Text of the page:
Referring to FIG. 1 and 2, there is shown a top planer view of the improved chiropractic table 10 and a side view. Chiropractic table 10 has a first longitudinal end 12 defining a neck, chin or thoracic rest 14 and a second longitudinal end 16 defining a foot brace or foot stirrup mount 18. The chiropractic table 10 is constructed in segmented form, and in this embodiment, contains five padded segmented portions 20, 22, 24, 26, and 28, commencing with first longitudinal end 12 and terminating with second longitudinal end 16. First longitudinal end 12 comprises an adjustable crank and worm gear 29 to adjust the distance of segmented portions 20 and 22 to adapt the table to patients of differing heights. Second longitudinal end 16 contains a similar crank and gear mechanism 30 to adjust segmented portion 28. The adjustment of these segmented portions and the lengthening of same adapts the table for patients of differing heights and also provides the means by which the doctor can provide longitudinal tension to the patient's spine.
Positioned along the longitudinal edge of chiropractic table 10, proximate to segmented portions 24 and 26, are a series of guide tracks 40 and 42 positioned on opposing sides of chiropractic table 10. In this embodiment, guide tracks 40 and 42 comprise two opposing tracks defined by tubular rails 44 and 46 positioned on tracks 40 and 42 parallel to the axis of tracks 40 and 42, but offset 90° from each other. Tubular rails 44 and 46 are designed to slidably accommodate adjustable compressor arms 50. Each guide track 40 can accommodate a plurality of compressor arms 50 and in this embodiment, there are shown two compressor ar3's 50 associated with each guide track 40 and 42. Compressor arms 50 are adjustable along the longitudinal axis of chiropractic table 10 and simultaneously adjustable laterally on chiropractic table 10 along with track guide mechanisms 40 and 42 as will be described hereafter. Each compressor arm 50 contains a locking nut 52 to secure the compressor arm at a longitudinal point in track 40 or 42 to accommodate the patient.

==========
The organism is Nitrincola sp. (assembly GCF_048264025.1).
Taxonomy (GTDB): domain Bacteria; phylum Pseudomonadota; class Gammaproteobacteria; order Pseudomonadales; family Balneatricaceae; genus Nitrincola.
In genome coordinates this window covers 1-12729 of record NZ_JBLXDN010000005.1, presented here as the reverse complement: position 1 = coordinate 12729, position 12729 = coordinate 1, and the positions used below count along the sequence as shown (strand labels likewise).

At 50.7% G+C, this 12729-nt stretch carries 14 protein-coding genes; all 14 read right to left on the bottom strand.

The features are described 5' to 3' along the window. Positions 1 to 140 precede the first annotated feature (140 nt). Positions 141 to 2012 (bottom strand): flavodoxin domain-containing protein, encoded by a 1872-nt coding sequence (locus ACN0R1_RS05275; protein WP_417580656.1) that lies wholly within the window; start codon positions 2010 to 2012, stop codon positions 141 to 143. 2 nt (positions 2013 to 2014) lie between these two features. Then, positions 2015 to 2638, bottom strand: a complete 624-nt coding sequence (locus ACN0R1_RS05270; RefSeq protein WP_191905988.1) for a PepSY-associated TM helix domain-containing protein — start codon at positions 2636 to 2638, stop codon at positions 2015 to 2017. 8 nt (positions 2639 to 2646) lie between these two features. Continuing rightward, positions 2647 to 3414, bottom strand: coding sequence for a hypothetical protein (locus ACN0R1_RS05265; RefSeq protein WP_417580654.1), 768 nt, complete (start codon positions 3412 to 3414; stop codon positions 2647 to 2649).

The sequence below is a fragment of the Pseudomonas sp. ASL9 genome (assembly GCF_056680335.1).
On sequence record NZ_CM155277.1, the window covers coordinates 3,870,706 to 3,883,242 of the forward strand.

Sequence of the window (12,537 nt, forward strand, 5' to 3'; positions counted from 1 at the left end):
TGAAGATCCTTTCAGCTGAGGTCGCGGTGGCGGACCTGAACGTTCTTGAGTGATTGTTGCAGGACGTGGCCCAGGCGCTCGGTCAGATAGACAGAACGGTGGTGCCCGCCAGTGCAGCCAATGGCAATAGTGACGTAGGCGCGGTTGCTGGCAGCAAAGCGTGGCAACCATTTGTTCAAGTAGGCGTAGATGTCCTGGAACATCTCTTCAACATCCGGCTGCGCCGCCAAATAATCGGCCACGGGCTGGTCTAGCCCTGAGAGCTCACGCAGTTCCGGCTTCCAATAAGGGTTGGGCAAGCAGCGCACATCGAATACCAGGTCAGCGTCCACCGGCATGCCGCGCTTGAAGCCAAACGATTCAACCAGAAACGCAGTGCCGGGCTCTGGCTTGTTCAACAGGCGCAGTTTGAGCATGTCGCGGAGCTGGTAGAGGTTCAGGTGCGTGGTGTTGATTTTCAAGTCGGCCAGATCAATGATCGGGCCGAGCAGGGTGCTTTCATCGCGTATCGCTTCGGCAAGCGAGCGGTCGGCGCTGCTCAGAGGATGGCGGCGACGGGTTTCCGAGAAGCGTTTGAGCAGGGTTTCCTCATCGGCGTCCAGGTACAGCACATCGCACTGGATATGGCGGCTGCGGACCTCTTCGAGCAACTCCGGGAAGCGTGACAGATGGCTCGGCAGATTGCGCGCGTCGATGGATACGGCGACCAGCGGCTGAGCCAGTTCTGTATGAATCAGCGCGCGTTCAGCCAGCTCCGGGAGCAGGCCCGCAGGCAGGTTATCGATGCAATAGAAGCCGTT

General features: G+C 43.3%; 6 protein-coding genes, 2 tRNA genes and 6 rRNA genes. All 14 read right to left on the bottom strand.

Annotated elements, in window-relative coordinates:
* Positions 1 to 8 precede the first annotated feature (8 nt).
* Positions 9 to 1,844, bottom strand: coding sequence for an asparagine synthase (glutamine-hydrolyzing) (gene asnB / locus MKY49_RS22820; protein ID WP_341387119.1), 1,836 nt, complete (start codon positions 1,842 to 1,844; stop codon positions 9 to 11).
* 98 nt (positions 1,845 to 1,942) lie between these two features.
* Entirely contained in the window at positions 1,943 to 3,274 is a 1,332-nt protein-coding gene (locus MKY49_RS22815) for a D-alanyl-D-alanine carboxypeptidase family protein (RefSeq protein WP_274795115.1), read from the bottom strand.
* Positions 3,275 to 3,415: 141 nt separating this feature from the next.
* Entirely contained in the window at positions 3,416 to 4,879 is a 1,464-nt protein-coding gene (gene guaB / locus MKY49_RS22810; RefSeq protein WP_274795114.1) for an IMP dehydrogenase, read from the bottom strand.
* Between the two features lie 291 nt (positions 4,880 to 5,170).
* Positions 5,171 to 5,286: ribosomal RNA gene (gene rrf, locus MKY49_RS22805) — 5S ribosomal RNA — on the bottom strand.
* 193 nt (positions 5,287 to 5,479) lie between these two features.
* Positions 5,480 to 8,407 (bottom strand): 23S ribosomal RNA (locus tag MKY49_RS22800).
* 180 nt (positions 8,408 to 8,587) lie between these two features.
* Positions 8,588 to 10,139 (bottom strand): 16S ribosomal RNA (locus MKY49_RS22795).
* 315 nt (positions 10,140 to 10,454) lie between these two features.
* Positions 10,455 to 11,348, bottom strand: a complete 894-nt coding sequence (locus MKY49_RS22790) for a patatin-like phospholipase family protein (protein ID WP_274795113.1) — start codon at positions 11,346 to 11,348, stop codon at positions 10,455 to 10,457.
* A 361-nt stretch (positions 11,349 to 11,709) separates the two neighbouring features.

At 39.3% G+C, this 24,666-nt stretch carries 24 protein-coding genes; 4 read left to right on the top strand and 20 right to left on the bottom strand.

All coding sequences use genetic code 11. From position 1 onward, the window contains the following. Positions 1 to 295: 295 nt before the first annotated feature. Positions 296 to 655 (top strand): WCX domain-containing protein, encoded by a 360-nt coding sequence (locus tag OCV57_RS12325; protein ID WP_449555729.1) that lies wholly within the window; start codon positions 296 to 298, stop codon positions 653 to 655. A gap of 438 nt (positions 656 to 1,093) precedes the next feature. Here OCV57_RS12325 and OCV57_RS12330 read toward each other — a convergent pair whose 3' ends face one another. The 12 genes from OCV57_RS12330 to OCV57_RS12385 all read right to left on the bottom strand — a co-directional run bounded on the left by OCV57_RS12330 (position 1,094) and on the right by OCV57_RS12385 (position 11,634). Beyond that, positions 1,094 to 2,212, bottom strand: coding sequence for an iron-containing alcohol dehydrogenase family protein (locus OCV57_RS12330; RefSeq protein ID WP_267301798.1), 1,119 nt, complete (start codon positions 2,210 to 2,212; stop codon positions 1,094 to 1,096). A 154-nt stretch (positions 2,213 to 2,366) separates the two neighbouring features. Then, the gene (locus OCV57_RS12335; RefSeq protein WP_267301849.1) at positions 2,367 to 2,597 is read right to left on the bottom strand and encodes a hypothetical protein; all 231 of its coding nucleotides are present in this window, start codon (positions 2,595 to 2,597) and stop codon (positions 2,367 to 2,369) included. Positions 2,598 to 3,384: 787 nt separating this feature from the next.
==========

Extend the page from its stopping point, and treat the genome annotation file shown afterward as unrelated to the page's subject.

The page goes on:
Referring to FIG. 3, there is shown an end view of the track guide 40 together with the mounting mechanism for compressor arm 50. Track guide 40 and 42 are identical to each other as are each of the compressor arm mechanisms.
Track 40 is generally rectangular in nature and runs parallel to segmented portions 24 and 26 of chiropractic table 10. As previously discussed, tracks 40 and 42 are removable from the table to allow the patient to position himself on the table at which time either track 40 or 42 could be reinserted to its guide slots. Since chiropractic tables are normally of the width of 20 to 24 inches, guide tracks 40 and 42 are equipped with a gear and crank mechanism 3 to permit tracks 40 and 42 and the compressor arms 50 associated therewith to be moved outwardly to accommodate larger patients.
Referring now specifically to FIG. 3, there is a detailed end view of the compressor arm mechanism mounted to track 40. Track 40 is generally rectangular in shape having longitudinal tubular rails 4 and 46 mounted thereon, tubular rail 44 being mounted to upper surface 41 of track 40 and tubular rail 46 being mounted to the outer side surface 43 of track 40. Tubular rails 44 and 46 are the approximate same length as track 40. The compressor arm mechanism comprises a concave compressor pad 55 mounted to a housing 57. Compressor pad 55 has two guide rails 54 and 56 mounted on outer surface 53 for receipt within channel 58 and 60 of housing 53. This aides in maintaining the alignment of compressor arm 50. Also secured to outer surface 53 of compressor arm 50 is a exterior threaded shaft 62 which passes through housing 57 by means of interior threaded aperture 64. Mounted on one end of threaded shaft 62 is a handcrank 66 which permits the operator to move compressor pad 55 inwardly or outwardly in order to engage the waist, rib cage or hip of the patient.
Compressor arm 50 and housing 57 are mounted on tubular rails 44 and 46 by means of an L-shaped bracket 70 which is mounted to the lower portion 57A of housing 57. L-shaped bracket 70 has a plurality of rollers 72 having circumferential concave sidewalls 74 depending downwardly and inwardly from L-shaped bracket 70. These plurality of rollers 72 engage tubular rails 44 and 46 to provide for the slidable adjustment of compressor arm 50 along guide track 40. In the embodiment shown in FIG. 3, two sets of guide rollers 72, in parallel, would engage tubular rail 44 and two sets of guide rollers 72, in parallel, would engage guide roller 46.